Click on image for full-size view.

under the aurora borealis

Sailing Under The Northern Lights

I have always been interested in both the Inuit, the Norse communities in Greenland and their explorations and their unsuccessful attempts to settle in North America. It is well known that the Norse were in what is now Canada and the United States, but researchers are unsure as to exactly where they might have come ashore, save for the site at L’Anse aux Meadows in Newfoundland. While working on the picture I came across a related article, appended below; researchers have found strong evidence of a second Norse site on Baffin Island in Arctic Canada. It has long been thought that the Norse may have explored the Canadian Arctic and entered Hudson’s Bay.

I highly recommend that you visit L’Anse aux Meadows if you can. The reproduction Norse buildings are extremely interesting.  The site was discovered in 1960 by the husband-and-wife team of Helge Ingstad, and explorer, and Anne Stine Ingstad, an archeologist. Helge Ingstad also co-authored Land under the Pole Star. A Voyage to the Norse Settlements of Greenland and the Saga of the People that Vanished with Naomi Walford which describes the life of the Norse colonies in Greenland which survived for about 500 years.

lanse aux meadows

Reconstructed Norse Buildings at L’Anse aux Meadows

As usual this image is available on an ever increasing number of items at one of my Zazzle. stores. Just search for “viking.”

vintage vikings

Vintage Vikings

http://news.nationalgeographic.com/news/2012/10/121019-viking-outpost-second-new-canada-science-sutherland/

Evidence of Viking Outpost Found in Canada

Sharpeners may be smoking guns in quest for New World’s second Viking site.

By Heather Pringle, for National Geographic News.
For the past 50 years—since the discovery of a thousand-year-old Viking way station in Newfoundland—archaeologists and amateur historians have combed North America’s east coast searching for traces of Viking visitors.

It has been a long, fruitless quest, littered with bizarre claims and embarrassing failures. But at a conference in Canada earlier this month, archaeologist Patricia Sutherland announced new evidence that points strongly to the discovery of the second Viking outpost ever discovered in the Americas.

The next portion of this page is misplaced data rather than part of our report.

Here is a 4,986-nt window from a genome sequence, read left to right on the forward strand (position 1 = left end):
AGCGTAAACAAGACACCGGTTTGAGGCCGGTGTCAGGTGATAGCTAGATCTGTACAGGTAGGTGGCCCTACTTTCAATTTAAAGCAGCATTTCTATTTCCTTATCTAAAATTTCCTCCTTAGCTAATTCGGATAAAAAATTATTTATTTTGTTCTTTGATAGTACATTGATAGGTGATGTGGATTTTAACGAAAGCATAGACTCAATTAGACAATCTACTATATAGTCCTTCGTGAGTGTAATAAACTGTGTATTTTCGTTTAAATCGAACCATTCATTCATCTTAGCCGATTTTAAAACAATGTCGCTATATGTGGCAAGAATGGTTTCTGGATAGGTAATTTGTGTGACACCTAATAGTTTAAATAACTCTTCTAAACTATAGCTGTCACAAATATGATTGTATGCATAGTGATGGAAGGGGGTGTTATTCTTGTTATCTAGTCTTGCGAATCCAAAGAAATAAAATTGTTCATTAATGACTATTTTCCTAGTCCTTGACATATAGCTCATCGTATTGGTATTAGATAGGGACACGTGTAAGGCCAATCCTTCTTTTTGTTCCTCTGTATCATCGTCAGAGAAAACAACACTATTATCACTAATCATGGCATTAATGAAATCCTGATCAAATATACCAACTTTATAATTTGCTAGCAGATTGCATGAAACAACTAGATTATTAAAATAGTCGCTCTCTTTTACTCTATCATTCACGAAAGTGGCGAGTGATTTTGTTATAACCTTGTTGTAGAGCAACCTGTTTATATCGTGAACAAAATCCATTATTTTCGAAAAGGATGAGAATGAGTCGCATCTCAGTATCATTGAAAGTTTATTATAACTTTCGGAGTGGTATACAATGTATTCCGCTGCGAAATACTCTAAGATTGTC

While digging in the ruins of a centuries-old building on Baffin Island, far above the Arctic Circle, a team led by Sutherland, adjunct professor of archaeology at Memorial University in Newfoundland and a research fellow at the University of Aberdeen in Scotland, found some very intriguing whetstones. Wear grooves in the blade-sharpening tools bear traces of copper alloys such as bronze—materials known to have been made by Viking metalsmiths but unknown among the Arctic’s native inhabitants.

Taken together with her earlier discoveries, Sutherland’s new findings further strengthen the case for a Viking camp on Baffin Island. “While her evidence was compelling before, I find it convincing now,” said James Tuck, professor emeritus of archaeology, also at Memorial University.

Archaeologists have long known that Viking seafarers set sail for the New World around A.D. 1000. A popular Icelandic saga tells of the exploits of Leif Eriksson, a Viking chieftain  from Greenland who sailed westward to seek his fortune. According to the saga, Eriksson stopped long enough on Baffin Island to walk the coast—named Helluland, an Old Norse word meaning “stone-slab land”—before heading south to a place he called Vinland.

In the 1960s two Norwegian researchers, Helge Ingstad and Anne Stine Ingstad, discovered and excavated the Viking base camp at L’Anse aux Meadows on the northern tip of Newfoundland—the first confirmed Viking outpost in the Americas. Dated to between 989 and 1020, the camp boasted three Viking halls, as well as an assortment of huts for weaving, ironworking, and ship repair.

Viking Yarn

As reported in the November issue of National Geographic magazine, Sutherland first caught wind of another possible Viking way station in 1999, when she spotted two unusual pieces of cord that had been excavated from a Baffin Island site by an earlier archaeologist and stored at the Canadian Museum of Civilization in Gatineau, Quebec.